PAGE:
From this diary, the diagnosis, which was not subsequently included in any documents on the death of the leader, is clear: Lenin died of one of the clinical forms of late neurosyphilis. It is noteworthy that this diary also has a censored version showing the points treated by doctors.

However, it is not known whether Lenin’s wife, Krupskaya, had one of the various forms of the same disease.

According to the head of the gerontology department of Moscow State University MOIP. MV According to the author of the book, geriatrician and neurologist Valery Novoselov Lomonosov, syphilis was a common disease at that time (ranked third among infectious diseases after malaria and flu). For example, in Hamburg, one in four men and one in ten women had the disease. Russia was no different from Europe in this respect. In 1907, one in every five soldiers in the army of the Russian Empire suffered from this disease. Both old people and babies were sick.

Due to the different epidemic situation, the routes of infection were very unusual due to the characteristics of the syphilis causative agent, whose transmission mechanisms are not fully understood even today at the beginning of the 21st century. Syphilis was transmitted by even the slightest scratch. Novoselov notes that, surprisingly, the main mode of transmission of the disease among villagers was not sexuality.

But it is absolutely impossible to draw clear conclusions about whether Krupskaya was sick or not. Novoselov noted that he applied to the archive to request that Krupskaya’s medical documents be given to him, but was rejected.

“Krupskaya died on February 27, 1939. The confidentiality period of the documents lasts for 75 years, which has already passed. But the documents are still undisclosed, apparently because these are medical documents that can only be opened upon request or with the consent of direct descendants. But Krupskaya does not have these. And since the documents about his health condition are confidential, we cannot even guess whether he has syphilis or not,” Novoselov explained.

As it is known, syphilis can lead to complications including infertility. Krupskaya could not have children, but there is no information whether syphilis affected this.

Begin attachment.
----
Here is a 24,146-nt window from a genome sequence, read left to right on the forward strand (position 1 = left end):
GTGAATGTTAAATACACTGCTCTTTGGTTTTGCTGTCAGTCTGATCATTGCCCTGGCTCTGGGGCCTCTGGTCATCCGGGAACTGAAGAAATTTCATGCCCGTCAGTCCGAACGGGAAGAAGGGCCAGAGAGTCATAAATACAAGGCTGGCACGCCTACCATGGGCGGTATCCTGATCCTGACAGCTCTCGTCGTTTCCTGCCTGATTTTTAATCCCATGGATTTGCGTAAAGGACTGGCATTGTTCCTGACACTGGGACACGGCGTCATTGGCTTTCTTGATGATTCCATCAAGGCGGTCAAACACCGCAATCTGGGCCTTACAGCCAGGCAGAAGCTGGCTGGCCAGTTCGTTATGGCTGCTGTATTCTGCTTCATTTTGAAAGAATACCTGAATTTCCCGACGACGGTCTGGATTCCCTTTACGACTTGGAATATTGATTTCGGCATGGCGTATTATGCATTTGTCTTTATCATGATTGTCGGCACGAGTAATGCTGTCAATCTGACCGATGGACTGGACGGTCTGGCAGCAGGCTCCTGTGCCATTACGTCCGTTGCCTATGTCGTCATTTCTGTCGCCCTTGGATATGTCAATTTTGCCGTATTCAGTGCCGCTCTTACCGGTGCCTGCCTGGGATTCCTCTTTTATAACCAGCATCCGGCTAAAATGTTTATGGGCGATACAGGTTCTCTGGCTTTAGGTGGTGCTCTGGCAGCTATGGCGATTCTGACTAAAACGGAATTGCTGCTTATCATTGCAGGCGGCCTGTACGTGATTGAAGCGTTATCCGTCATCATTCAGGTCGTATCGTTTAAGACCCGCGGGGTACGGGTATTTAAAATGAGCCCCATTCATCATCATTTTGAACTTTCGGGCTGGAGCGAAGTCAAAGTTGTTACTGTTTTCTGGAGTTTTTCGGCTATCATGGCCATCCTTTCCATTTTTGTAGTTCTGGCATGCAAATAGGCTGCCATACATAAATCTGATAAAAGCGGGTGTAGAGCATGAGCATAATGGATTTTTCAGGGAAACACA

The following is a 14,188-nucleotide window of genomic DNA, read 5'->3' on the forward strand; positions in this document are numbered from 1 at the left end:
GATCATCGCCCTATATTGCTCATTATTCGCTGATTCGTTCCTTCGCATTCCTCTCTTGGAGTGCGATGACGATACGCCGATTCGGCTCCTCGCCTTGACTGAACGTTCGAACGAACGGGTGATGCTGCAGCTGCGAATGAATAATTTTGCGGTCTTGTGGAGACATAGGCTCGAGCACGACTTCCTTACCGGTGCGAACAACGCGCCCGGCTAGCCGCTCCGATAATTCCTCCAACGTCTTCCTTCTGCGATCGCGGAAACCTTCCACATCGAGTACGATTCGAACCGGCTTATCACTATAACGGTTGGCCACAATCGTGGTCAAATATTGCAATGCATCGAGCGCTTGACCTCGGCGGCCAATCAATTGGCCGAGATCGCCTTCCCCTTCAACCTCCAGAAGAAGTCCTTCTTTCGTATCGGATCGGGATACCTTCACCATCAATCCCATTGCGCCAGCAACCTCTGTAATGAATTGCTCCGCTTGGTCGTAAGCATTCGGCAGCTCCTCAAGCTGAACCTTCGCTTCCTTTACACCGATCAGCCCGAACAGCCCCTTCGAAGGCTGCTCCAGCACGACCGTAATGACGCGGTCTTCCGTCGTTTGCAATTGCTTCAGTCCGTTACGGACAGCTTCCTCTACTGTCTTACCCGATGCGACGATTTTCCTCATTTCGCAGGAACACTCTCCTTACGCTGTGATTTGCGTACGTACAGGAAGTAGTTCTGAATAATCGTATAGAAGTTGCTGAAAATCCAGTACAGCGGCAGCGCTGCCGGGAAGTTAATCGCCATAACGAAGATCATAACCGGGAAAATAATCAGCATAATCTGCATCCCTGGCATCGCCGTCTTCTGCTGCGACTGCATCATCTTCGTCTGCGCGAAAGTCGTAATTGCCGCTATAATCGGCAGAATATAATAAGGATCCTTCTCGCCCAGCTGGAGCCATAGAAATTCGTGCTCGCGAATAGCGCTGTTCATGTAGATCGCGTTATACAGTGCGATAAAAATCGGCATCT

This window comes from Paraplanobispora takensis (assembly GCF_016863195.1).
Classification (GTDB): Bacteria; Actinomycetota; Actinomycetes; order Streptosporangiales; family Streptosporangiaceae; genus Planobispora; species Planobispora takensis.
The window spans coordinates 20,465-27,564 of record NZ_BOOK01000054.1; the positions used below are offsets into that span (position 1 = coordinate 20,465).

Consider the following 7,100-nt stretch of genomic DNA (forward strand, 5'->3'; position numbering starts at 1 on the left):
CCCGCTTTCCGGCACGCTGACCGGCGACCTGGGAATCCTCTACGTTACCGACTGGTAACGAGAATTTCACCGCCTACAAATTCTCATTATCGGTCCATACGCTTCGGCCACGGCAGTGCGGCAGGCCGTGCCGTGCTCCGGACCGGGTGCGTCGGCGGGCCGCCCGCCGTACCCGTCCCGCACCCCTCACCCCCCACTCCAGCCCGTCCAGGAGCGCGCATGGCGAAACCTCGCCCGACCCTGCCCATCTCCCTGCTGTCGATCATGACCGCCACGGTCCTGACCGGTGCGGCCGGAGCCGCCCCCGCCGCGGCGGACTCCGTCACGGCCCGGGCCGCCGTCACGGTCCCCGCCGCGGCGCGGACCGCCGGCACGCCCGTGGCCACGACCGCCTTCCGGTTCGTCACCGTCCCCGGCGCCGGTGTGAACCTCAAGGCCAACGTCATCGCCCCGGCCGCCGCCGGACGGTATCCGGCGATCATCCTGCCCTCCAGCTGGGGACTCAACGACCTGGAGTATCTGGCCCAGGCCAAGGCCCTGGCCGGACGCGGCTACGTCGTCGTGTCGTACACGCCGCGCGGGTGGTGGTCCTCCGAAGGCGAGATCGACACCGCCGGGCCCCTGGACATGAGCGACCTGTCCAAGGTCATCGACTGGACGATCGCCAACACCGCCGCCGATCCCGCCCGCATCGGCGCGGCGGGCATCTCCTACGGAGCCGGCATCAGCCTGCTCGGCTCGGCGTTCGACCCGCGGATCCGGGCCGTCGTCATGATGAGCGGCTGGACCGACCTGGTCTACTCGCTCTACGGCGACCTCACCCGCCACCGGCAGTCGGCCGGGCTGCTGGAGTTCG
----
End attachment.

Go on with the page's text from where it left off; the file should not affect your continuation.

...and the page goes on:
Moreover, today the exact cause of death of the leader’s wife is unknown. According to official data, Krupskaya died of peritonitis, which could be caused by exposure to infectious irritants. When asked whether peritonitis could cause such an early death, Novoselov said it was impossible. He said it was more likely that Krupskaya had ingested arsenic.

“Here we see a clinical picture that can be attributed to arsenic ingestion. We can assume that this was a medically assisted suicide,” Novoselov said.

Additionally, Krupskaya died the day after her 70th birthday. In a photograph taken three years before his death, we see an old, worn-out man. He looks much older than his age. As Novoselov notes, based on the statements of those years, it can be assumed that Krupskaya probably suffered from depression.

“He saw his comrades pass away, he was alone: ​​no children, no grandchildren, no wife. Of course, it is natural for a person to retire at the age of 70. However, conclusions can only be drawn after the medical documents of Nadezhda Konstantinovna Krupskaya are given to investigators,” Novoselov emphasized.

What are you thinking?

85 years ago, Nadezhda Krupskaya, widow of Vladimir Lenin, the oldest member of the Communist Party and Deputy People’s Commissar for Education of the RSFSR, died of peritonitis. Read more about her life path, her meeting with Lenin, whether she suffered from syphilis like her husband and why she might have committed suicide in the material of socialbites.ca.



Source: Gazeta